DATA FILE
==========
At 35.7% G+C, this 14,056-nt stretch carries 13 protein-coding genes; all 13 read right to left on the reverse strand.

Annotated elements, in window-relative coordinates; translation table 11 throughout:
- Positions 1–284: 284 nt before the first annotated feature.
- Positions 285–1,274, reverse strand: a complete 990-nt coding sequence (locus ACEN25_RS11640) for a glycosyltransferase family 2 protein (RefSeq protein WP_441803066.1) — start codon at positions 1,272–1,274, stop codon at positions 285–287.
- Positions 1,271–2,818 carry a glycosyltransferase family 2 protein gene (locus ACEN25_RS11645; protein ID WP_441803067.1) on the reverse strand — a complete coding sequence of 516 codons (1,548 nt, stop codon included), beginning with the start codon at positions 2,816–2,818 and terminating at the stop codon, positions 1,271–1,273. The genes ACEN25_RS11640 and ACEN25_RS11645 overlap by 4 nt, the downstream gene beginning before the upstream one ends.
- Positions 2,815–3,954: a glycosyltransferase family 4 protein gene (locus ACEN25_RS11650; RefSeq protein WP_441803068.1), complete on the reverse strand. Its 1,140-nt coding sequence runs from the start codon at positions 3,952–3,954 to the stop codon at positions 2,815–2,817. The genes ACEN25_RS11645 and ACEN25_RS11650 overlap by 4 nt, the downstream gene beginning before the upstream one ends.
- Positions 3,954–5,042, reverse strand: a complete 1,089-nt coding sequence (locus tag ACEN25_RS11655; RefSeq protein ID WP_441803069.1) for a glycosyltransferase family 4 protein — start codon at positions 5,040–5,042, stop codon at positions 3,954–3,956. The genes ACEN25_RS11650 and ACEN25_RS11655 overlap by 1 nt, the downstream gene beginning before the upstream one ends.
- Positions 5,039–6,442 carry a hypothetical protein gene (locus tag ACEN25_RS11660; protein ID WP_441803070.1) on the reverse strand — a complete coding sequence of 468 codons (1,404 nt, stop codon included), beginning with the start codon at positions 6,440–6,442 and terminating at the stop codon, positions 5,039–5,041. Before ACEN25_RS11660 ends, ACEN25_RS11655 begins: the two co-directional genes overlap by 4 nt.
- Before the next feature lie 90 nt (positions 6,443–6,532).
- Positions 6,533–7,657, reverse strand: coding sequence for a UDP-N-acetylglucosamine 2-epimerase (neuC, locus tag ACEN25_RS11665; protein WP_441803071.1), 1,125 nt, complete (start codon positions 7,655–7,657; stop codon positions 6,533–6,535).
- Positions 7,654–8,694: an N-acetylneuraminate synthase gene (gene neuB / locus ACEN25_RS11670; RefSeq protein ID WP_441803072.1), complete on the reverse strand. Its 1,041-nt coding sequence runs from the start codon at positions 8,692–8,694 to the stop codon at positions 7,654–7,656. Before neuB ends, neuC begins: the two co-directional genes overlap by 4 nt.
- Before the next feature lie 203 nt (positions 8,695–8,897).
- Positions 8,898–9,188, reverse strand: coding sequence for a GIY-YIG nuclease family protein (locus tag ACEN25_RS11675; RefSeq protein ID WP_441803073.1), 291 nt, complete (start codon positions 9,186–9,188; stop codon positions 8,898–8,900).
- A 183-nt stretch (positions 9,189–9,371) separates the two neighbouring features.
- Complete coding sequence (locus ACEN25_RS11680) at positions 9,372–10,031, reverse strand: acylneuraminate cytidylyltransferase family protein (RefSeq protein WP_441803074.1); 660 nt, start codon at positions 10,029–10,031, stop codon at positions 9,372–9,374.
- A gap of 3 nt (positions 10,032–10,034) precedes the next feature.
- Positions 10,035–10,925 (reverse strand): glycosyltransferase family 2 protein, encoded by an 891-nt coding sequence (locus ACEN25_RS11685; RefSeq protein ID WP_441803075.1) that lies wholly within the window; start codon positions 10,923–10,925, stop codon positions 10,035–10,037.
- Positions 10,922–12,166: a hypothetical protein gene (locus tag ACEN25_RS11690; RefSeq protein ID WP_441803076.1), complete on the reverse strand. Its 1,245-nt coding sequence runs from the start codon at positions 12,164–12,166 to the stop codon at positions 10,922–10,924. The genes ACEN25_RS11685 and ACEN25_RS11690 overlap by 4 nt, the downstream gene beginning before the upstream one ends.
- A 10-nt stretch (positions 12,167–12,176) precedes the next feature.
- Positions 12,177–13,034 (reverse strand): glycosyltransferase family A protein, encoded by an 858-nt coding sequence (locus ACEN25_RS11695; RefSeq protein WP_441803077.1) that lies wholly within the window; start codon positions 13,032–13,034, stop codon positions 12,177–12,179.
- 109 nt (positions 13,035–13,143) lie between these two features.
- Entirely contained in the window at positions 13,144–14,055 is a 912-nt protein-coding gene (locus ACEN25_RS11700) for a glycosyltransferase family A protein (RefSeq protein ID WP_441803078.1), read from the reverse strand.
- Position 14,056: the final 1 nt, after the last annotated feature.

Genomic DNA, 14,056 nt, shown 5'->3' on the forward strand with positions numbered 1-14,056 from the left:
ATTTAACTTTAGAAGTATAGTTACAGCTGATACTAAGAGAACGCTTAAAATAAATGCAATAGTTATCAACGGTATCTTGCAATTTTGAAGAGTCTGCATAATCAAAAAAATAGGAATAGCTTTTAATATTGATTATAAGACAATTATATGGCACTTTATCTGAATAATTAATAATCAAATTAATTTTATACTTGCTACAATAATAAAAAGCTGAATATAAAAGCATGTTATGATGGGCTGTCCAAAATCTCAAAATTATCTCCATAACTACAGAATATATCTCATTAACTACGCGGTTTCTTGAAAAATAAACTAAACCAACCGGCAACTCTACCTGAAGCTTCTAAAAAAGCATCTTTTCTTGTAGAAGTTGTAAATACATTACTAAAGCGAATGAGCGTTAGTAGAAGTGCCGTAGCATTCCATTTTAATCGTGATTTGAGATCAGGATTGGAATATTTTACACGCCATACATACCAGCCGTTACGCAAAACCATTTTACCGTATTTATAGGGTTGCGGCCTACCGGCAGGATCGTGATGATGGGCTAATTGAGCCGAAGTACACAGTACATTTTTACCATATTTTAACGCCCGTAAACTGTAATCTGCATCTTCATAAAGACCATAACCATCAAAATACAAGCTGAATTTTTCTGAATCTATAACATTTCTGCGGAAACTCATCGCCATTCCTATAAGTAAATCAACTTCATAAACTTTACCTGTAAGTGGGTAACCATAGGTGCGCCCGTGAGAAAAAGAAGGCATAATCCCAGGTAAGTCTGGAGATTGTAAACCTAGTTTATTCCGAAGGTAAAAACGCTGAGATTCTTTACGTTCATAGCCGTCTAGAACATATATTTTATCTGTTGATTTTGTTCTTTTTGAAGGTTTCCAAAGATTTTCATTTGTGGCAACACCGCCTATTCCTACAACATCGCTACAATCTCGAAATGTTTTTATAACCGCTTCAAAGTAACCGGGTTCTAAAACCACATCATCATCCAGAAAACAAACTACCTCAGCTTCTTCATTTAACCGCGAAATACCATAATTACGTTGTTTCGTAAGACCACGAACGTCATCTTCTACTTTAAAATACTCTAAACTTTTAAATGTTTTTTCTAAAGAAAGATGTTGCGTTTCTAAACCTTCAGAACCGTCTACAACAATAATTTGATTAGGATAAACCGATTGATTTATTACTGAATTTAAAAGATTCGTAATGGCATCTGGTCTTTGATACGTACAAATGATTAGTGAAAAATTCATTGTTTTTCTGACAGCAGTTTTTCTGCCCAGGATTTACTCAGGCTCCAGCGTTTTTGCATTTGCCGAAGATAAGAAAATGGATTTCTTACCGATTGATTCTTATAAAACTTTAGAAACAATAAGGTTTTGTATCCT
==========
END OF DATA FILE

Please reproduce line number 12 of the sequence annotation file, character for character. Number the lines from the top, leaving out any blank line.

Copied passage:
- Before the next feature lie 203 nt (positions 8,695–8,897).